Department of Radiology, Research Hospital The Institute of Medical Science, The University of Tokyo


The aim of our research is to apply imaging techniques to biomedical science and clinical medice. We have the following main undergoing research projects:

(1) Development and application of clinical imaging techniques
We develop and improve the image-based methods for clinical diagnosis and assessment of in vivo physiology, and apply these techniques to the analysis of the pathophysiology of various diseases.

 (2) Research of higher brain function using functional MRI
Functional MRI is useful to detect the neurologically activated area. Using psychological tasks, we perform theinvestigation of higher brain function.

(3) Research of small animal imaging and molecular imaging
Before applying new treatment to clinics, the treatment should be tested on small animals like mice and rats.  Recently, imaging techniques such as PET, SPECT, MRI, CT and optical imaging are increasingly used in small animal experiments.  Especially using molecular imaging, which visualize cellular and molecular biological events, biological processes within intact living animals can be evaluated repeatedly and three-dimensionally on a whole body basis.  We develop techniques of small animal imaging and molecular imaging for preclinical study, and also conduct applied study.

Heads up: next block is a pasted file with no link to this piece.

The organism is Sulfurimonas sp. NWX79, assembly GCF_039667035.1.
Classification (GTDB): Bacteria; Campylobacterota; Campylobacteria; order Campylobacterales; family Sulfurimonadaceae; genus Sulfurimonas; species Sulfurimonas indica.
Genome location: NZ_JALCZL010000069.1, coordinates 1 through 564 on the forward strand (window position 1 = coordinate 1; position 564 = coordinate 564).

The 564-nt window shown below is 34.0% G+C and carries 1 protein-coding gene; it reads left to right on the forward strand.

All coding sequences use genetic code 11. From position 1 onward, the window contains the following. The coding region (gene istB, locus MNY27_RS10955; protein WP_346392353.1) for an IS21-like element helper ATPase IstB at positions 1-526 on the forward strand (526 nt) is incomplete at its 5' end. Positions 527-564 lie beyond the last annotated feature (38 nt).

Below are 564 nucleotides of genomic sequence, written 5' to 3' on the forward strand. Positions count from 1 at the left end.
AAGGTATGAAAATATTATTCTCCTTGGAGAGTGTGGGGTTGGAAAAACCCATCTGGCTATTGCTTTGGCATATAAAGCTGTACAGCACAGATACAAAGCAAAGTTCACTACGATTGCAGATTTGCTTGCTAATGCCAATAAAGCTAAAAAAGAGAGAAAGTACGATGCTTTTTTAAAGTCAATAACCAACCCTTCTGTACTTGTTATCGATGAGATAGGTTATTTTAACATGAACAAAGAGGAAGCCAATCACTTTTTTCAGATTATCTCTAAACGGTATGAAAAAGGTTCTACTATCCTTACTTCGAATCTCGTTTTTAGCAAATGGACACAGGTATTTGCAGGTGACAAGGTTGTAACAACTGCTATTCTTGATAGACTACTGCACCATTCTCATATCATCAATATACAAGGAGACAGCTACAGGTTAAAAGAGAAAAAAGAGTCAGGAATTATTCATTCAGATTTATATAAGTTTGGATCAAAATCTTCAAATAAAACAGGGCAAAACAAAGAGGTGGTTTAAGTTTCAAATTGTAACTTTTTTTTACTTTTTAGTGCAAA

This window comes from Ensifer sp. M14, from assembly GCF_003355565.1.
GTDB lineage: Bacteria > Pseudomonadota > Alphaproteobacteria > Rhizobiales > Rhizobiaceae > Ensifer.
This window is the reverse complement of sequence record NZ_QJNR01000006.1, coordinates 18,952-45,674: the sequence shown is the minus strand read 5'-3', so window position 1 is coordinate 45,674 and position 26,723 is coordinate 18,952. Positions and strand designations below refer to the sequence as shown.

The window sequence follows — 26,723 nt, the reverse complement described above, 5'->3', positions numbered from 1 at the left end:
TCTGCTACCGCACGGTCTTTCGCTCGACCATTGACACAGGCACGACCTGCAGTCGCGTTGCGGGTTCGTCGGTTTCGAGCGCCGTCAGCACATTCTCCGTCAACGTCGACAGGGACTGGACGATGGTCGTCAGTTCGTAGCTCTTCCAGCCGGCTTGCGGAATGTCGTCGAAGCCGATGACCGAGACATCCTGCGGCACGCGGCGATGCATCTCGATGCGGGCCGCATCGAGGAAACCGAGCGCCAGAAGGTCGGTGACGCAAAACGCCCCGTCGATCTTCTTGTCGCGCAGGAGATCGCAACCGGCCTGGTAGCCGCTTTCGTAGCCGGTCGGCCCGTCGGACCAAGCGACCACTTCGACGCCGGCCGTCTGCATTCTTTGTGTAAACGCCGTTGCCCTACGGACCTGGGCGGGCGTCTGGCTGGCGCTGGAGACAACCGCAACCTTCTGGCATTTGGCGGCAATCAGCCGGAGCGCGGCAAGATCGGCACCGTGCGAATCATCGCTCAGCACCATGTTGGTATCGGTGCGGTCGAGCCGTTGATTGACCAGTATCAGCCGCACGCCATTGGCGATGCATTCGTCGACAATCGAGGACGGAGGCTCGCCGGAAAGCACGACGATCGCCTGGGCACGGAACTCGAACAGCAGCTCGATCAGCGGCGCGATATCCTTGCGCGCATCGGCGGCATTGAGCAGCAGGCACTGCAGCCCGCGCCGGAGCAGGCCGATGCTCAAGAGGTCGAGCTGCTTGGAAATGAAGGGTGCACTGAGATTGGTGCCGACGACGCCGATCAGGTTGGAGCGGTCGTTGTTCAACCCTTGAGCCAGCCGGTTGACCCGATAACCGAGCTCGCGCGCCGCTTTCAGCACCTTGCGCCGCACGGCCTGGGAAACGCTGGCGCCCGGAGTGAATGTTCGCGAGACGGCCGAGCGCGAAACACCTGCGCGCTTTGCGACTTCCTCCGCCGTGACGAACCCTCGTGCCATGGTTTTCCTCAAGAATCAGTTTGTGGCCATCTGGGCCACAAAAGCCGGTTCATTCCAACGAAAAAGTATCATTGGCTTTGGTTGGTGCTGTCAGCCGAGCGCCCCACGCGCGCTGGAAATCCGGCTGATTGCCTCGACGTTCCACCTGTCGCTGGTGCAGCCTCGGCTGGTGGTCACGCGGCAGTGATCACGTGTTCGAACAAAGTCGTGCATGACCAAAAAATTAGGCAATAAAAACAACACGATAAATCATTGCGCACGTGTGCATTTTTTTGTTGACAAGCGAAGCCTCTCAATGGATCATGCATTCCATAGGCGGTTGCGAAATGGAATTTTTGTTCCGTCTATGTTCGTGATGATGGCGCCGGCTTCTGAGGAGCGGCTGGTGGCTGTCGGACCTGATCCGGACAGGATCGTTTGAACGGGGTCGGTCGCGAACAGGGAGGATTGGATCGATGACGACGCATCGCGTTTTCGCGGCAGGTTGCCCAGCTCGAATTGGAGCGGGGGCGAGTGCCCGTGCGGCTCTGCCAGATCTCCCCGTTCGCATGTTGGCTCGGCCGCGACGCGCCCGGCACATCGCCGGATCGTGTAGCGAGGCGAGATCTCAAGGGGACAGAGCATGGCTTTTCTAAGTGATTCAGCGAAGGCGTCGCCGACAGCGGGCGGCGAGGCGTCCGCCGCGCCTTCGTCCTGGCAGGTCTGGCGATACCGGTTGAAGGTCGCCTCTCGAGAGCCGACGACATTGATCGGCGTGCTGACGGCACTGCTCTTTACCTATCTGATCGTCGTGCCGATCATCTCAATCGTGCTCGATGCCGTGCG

In vivo bioluminescence images of a mouse inoculated with leukemia-model cells which express firefly luciferase gene stably. The bioluminescence images visualize whole-body expression of luciferase gene quantitatively. Proliferation of the tumor cells can be assessed repeatedly in an individual mouse.




MRI of the trunk of a mouse inoculated with leukemia-model cells.
Coronal T1-weighted images were obtained after subcutaneous injection of Gd-BOPTA.
Low intensity masses in the liver and splenomegaly are shown.




Bioluminescence, fluorescence, and fusion images in a mouse inoculated with leukemia model cells stably expressing firefly luciferase. Before imaging, the mouse was injected with D-luciferin, substrate for luciferase, and quantum dots. The quantum dots were accumulated in the reticuloendothelial organs.




Gd-BOPTA enhanced MRI in a normal mouse.
Coronal T1-weighted images were obtained after subcutaneous injection of Gd-BOPTA.
Sagittal and axial images wer also generated.




Gd-DTPA enhanced MRI in a normal mouse.
Coronal T1-weighted images were obtained after subcutaneous injection of Gd-DTPA.
Sagittal and axial images were also generated.








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